Anyone who has worked on more than one kind of lampworking torch knows that there is a world of difference between one torch and another. I though that a short history lesson about the kinds of torches they use on Murano and Venice would be interesting.

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The name lampworking came from how the early beadmakers heated their glass. They used an amazing contraption that ran on lamp fuel and a foot bellows (note the photo of the antique lampworking station).  The beadmaker would light the torch and intensify the flame by pumping air into the torch mouth to make the flame hotter.  To me, this seems like an amazing act of coordination and I think all beadmakers should rejoice that we have such fine torches to pick from these days.

When I started going to Murano to buy glass, I went looking for other beadmakers in Venice and Murano and discovered that the beadmaking done by individuals was almost an underground way to make a living.  Yes, there are a few beadmaking workshops, but these establishments are run by one person.  The person running the shop does all the glass buying and selling of the beads that are made and the beadmakers under them do not get to decide what beads they want to make, but are told what to make and the designs are usually very traditional.  These workshop beadmakers do not get to experiment or play around with color or new design.

There are torches that run on gas and oxygen on Murano and Venice, but in order to obtain bottled oxygen, you need a prescription from a doctor.  The reason for this is so the government can track who is getting oxygen and this way they can find the underground beadmakers.  The bottles of oxygen are very expensive and have to be delivered by a special boat with a crane.  I have seen these kinds of boats delivering oxygen and it is a very big production to get a bottle of oxygen in Murano.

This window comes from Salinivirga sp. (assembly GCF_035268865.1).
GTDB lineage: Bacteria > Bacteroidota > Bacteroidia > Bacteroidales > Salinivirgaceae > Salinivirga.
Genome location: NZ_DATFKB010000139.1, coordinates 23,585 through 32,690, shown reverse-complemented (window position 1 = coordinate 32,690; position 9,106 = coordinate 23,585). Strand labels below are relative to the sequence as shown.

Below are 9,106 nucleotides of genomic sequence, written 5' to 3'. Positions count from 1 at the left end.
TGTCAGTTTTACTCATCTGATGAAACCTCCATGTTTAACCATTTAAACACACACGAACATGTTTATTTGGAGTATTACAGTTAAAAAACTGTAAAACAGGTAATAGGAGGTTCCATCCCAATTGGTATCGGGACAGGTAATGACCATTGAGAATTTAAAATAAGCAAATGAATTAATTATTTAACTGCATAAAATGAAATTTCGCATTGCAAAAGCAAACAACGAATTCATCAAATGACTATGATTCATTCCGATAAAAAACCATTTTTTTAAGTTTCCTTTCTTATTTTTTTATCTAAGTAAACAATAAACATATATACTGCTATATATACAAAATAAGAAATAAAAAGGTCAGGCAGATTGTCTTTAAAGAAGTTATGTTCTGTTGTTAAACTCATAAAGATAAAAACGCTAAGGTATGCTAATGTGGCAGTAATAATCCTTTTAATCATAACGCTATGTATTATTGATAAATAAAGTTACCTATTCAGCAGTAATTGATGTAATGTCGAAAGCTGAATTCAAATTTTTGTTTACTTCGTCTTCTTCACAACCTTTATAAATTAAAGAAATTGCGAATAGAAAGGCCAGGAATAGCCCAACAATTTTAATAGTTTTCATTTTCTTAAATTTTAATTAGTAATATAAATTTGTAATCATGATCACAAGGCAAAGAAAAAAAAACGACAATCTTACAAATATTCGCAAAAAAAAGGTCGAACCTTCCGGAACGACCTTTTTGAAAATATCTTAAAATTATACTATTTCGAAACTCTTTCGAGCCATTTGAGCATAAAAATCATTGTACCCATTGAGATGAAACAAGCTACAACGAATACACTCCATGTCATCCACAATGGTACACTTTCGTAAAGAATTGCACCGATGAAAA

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The way the beadmakers who don’t want to be found handle this problem, is to run their torches on natural gas and push air into the flame with an aquarium pump.  This might seem impossible, but these artist stack up heat resistant bricks in front of their torches ( about 8 inches away) to produce a tiny alcove or baffle that bounces the heat back towards the torch flame tip to make that area hotter.  They have to work slower, but this technique creates a unique atmosphere which allows them to work with glass rods that would boil in our hotter propane / oxygen torches.  This is the kind of torch set up that they make murrini covered beads in because the heat is soft enough to not boil the glass.

I have seen many Italian made torches that use natural gas and oxygen.  These torches produce a slightly softer flame than most of the torches used in the U.S.  I have posted some photos of Italian studios; one is of Vittorio Costantini working on his Italian made torch and another of a boat that delivers oxygen.  I have included two more photos of ventilation systems on Murano and one that shows how they use the heat wash of their torches to pre-heat their glass.

Photo of Italian forced air/naturla gas torch with heat retaining baffle.

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Vittorio Costantini working in his studio on an Italian torch.

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Ventilation system in Lucio Bubacco's studio.